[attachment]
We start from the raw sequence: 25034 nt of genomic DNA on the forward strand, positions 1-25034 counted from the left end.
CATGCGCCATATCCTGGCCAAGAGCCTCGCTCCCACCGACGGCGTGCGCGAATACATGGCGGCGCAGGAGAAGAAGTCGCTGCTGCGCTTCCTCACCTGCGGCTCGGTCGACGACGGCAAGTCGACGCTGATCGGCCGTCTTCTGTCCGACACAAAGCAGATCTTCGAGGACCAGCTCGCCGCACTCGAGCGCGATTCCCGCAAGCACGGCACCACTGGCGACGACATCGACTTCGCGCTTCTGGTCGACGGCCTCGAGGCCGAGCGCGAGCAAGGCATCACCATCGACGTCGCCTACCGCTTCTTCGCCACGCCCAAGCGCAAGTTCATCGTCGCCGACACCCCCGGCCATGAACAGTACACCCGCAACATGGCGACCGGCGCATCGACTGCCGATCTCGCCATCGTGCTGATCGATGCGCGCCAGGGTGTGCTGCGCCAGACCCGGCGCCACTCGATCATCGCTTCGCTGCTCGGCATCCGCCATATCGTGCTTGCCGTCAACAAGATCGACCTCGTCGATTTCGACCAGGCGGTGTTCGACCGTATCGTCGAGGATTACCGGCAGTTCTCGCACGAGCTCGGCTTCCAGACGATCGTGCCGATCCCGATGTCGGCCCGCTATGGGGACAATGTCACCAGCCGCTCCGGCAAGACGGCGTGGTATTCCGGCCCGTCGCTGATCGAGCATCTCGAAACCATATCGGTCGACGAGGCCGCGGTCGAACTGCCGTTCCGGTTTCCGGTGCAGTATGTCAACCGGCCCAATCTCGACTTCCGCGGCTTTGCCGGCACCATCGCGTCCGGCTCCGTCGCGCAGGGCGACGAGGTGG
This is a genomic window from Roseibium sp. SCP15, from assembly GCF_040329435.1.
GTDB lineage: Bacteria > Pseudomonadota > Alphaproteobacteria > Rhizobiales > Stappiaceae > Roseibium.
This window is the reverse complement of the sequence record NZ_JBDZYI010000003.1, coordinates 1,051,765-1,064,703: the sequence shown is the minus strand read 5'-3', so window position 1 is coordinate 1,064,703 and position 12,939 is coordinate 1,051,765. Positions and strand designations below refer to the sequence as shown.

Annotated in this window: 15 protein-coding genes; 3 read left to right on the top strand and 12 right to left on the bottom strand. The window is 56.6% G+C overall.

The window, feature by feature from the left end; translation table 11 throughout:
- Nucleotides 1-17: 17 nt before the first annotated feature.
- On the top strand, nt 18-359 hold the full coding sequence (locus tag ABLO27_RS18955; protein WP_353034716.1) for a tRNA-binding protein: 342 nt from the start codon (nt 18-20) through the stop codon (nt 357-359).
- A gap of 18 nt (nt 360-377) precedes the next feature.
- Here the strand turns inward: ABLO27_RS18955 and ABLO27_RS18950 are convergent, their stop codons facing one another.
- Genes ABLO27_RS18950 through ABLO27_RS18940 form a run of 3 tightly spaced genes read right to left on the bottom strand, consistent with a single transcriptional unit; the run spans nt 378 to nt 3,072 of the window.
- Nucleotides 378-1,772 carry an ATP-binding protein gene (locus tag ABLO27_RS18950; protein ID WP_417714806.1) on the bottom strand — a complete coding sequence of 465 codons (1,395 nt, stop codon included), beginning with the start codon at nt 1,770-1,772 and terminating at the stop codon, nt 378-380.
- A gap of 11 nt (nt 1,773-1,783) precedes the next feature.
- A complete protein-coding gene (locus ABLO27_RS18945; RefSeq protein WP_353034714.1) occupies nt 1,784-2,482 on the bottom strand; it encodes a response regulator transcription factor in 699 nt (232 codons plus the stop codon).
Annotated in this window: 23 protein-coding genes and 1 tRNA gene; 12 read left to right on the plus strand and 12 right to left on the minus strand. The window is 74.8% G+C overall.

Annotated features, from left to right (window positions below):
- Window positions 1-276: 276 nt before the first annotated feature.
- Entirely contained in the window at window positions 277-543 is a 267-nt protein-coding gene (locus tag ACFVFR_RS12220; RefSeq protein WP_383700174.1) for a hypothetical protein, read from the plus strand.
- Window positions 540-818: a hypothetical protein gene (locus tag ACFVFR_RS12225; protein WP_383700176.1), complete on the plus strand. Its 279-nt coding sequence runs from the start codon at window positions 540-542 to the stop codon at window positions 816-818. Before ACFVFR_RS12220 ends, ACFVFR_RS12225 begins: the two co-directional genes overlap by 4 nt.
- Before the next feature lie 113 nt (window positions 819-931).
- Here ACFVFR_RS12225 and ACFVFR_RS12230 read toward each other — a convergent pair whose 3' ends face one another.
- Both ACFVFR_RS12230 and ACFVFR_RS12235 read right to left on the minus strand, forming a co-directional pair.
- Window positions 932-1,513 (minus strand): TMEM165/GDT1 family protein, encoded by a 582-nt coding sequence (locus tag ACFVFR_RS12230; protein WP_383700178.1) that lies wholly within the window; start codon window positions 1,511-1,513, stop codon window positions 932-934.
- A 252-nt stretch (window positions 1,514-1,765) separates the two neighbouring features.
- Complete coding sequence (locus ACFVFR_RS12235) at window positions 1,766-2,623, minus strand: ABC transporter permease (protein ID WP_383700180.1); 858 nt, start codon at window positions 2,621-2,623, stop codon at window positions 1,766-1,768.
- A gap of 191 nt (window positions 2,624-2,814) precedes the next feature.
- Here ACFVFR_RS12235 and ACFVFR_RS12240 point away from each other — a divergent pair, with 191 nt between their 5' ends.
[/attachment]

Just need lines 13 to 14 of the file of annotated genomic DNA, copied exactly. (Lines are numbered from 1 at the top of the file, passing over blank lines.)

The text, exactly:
- Nucleotides 378-1,772 carry an ATP-binding protein gene (locus tag ABLO27_RS18950; protein ID WP_417714806.1) on the bottom strand — a complete coding sequence of 465 codons (1,395 nt, stop codon included), beginning with the start codon at nt 1,770-1,772 and terminating at the stop codon, nt 378-380.
- A gap of 11 nt (nt 1,773-1,783) precedes the next feature.